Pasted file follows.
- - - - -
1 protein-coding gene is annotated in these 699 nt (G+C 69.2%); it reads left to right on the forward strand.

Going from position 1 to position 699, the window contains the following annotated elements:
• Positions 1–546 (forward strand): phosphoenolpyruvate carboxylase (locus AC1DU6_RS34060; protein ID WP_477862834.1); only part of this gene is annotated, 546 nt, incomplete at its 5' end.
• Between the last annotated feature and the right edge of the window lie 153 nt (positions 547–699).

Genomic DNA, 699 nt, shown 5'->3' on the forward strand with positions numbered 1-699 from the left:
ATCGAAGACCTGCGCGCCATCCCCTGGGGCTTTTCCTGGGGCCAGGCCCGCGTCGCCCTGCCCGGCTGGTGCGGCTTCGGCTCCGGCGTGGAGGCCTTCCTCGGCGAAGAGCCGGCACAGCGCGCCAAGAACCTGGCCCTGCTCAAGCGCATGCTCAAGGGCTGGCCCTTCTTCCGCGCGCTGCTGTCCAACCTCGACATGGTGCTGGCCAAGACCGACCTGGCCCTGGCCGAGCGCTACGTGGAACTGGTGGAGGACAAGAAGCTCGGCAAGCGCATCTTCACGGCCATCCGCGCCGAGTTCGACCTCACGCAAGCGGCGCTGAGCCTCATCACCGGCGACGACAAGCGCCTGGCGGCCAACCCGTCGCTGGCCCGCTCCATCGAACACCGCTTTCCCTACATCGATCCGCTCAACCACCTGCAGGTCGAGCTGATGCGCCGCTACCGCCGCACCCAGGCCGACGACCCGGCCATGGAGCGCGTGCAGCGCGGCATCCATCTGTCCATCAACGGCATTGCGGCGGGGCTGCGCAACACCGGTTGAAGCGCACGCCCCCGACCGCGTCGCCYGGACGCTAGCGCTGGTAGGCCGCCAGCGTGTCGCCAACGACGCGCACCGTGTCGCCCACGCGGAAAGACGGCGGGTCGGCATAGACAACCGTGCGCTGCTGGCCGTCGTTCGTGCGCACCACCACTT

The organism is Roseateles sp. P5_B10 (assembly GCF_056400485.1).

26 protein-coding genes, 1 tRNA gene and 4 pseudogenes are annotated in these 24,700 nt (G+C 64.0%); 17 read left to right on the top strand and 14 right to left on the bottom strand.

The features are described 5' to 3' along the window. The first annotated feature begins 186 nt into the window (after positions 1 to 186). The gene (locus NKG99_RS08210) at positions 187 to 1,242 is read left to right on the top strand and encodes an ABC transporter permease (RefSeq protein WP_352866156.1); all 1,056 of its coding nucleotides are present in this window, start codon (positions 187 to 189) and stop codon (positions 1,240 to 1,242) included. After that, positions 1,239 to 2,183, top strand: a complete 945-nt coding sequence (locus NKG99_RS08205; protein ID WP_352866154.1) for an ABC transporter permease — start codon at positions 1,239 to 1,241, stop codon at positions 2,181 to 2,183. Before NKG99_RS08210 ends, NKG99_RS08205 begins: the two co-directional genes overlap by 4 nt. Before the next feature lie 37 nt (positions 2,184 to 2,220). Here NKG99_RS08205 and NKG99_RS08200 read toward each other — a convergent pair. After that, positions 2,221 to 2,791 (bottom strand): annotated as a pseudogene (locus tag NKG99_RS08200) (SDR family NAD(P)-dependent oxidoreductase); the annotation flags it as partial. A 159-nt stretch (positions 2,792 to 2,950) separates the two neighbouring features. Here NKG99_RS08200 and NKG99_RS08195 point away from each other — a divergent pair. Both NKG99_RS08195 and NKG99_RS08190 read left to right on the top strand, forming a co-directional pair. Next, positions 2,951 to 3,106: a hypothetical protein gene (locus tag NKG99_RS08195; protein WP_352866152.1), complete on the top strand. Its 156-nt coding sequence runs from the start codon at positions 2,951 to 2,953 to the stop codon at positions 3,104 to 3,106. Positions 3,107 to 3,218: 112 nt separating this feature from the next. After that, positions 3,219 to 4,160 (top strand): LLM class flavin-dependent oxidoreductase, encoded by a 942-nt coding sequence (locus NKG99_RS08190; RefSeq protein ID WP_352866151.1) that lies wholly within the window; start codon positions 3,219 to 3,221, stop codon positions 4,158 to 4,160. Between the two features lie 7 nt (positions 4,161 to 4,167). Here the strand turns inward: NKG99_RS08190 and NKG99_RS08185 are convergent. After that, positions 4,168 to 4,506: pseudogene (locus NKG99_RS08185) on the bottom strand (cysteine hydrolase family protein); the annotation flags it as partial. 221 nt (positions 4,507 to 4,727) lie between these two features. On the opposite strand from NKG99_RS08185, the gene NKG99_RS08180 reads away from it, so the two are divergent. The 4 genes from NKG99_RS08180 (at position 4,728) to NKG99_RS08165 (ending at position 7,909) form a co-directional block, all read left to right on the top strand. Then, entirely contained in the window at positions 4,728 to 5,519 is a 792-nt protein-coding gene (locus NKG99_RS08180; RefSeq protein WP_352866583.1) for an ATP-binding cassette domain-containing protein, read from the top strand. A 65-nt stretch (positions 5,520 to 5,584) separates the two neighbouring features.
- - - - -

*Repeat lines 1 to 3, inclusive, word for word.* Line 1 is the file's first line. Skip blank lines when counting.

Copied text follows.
1 protein-coding gene is annotated in these 699 nt (G+C 69.2%); it reads left to right on the forward strand.

Going from position 1 to position 699, the window contains the following annotated elements:
• Positions 1–546 (forward strand): phosphoenolpyruvate carboxylase (locus AC1DU6_RS34060; protein ID WP_477862834.1); only part of this gene is annotated, 546 nt, incomplete at its 5' end.